Checking radiology reports and reviewing patient records: an IT solution for preventing missed limb fractures.

In order to prevent missed limb fractures the efficacy of an IT solution will be evaluated.


Project Summary

Patients experiencing pain and swelling in their limbs following an accident will often have X-Rays in the Emergency Department. The doctor will look at these X-rays for signs of a fracture and then treat the patient accordingly. The X-Ray specialist elsewhere in the hospital will also look at these X-Rays and write a report. However, this report may not be available until after the patient and doctor have both gone home. If the X-Ray specialist’s report identifies a fracture, other staff working in the Emergency Department will need to go back and double-check the patient’s records to make sure the fracture was picked up by the treating doctor and that the patient was appropriately treated.
The procedure for checking X-Ray reports and checking that the patient was appropriately treated is laborious and time consuming. Moreover, due to resourcing problems, it is often done days after the patient’s initial presentation to the Emergency Department. A more timely and efficient process is required.


The results of this study will ensure that patients have a safe, timely and efficient process for checking that their fractures are not missed.


Hassanzadeh, H., Nguyen, A., Karimi, S. and Chu, K., 2018. Transferability of artificial neural networks for clinical document classification across hospitals: a case study on abnormality detection from radiology reports. Journal of biomedical informatics, 85, pp.68-79.

Chu, K., Martin, S., Wagholikar, A., Zuccon, G., Nguyen, A., Keijzers, G., O'Dywer, J., Crilly, J., Philips, N. and Greenslade, J., 2013. Developing computer software to read limb X-rays reports. Emergency Medicine Australasia, 25.

Zuccon, G., Wagholikar, A.S., Nguyen, A.N., Butt, L., Chu, K., Martin, S. and Greenslade, J., 2013. Automatic classification of free-text radiology reports to identify limb fractures using machine learning and the snomed ct ontology. AMIA Summits on Translational Science Proceedings, 2013, p.300.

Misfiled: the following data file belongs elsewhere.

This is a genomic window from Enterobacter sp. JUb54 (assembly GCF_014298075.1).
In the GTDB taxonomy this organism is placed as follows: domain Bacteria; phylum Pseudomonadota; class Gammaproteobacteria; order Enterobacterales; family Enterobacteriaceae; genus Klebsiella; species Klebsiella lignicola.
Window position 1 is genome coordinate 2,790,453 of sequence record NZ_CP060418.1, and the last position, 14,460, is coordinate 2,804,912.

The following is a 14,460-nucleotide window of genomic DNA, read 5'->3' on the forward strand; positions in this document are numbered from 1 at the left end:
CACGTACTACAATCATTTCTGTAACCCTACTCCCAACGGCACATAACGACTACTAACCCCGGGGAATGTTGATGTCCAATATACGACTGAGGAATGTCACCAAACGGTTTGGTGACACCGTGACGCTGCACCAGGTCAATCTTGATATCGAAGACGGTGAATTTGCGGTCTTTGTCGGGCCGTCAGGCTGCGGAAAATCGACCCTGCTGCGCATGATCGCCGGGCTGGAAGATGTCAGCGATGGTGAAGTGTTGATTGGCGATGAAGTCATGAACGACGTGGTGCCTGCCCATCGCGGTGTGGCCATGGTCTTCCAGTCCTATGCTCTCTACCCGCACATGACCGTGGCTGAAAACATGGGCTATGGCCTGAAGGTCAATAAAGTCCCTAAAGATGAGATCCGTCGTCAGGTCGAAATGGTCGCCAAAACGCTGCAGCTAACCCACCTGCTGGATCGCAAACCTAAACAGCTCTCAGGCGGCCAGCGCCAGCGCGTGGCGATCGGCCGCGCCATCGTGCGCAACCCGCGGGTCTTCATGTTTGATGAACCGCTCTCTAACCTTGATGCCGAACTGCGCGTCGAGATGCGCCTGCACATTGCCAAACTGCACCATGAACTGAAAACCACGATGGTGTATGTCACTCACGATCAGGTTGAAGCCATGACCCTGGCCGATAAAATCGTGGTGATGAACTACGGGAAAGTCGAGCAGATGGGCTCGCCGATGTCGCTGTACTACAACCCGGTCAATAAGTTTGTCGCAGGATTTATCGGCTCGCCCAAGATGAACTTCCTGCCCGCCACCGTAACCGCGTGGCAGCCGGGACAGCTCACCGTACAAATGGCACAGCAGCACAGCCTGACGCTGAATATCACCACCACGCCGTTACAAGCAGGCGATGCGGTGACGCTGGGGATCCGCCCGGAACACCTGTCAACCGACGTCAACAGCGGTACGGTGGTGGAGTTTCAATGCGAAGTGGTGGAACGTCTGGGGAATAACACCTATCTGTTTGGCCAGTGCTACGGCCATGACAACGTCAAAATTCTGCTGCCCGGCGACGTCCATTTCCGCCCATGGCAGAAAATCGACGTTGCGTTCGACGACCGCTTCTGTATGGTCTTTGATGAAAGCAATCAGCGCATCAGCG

Wagholikar, A., Zuccon, G., Nguyen, A., Chu, K., Martin, S., Lai, K. and Greenslade, J., 2013. Automated classification of limb fractures from free-text radiology reports using a clinician-informed gazetteer methodology. The Australasian medical journal, 6(5), p.301.

Wagholikar, A.S., Lawley, M.J., Hansen, D.P. and Chu, K., 2011. Identifying symptom groups from Emergency Department presenting complaint free text using SNOMED CT. In AMIA Annual Symposium Proceedings (Vol. 2011, p. 1446). American Medical Informatics Association.

Conference Proceedings/Abstracts
-Chu K. “Automated reconciliation of radiology reports & discharge summaries”, 2015 Australian e-Health Research Colloquium, 31 March 2015, Brisbane, Queensland, Australia
-Koopman, Bevan; Zuccon, Guido; Wagholikar, Amol; Chu, Kevin; O'Dwyer, John; Nguyen, Anthony. Automated Reconciliation of Radiology Reports and Discharge Summaries. In: AMIA; 14-18 November 2015; San Francisco. AMIA; 2015. 775-784.


Amount Awarded


Grant Scheme


Principal Investigator:
A/Prof Kevin Chu

Co Investigators:
Dr James Lind
Dr Amol Walholikar
Prof Julia Crilly
Mr John O’Dwyer
Dr Natalie Phillips
A/Prof Jaimi Greenslade
Prof Gerben Keijzers

Associate Investigators:
Dr Anthony Nguyen
Dr Michael Lawley


Collaborating Institutions

CONTACT US +61 7 3720 5700 Suite 1B, Terraces, 19 Lang Parade, Milton Qld 4064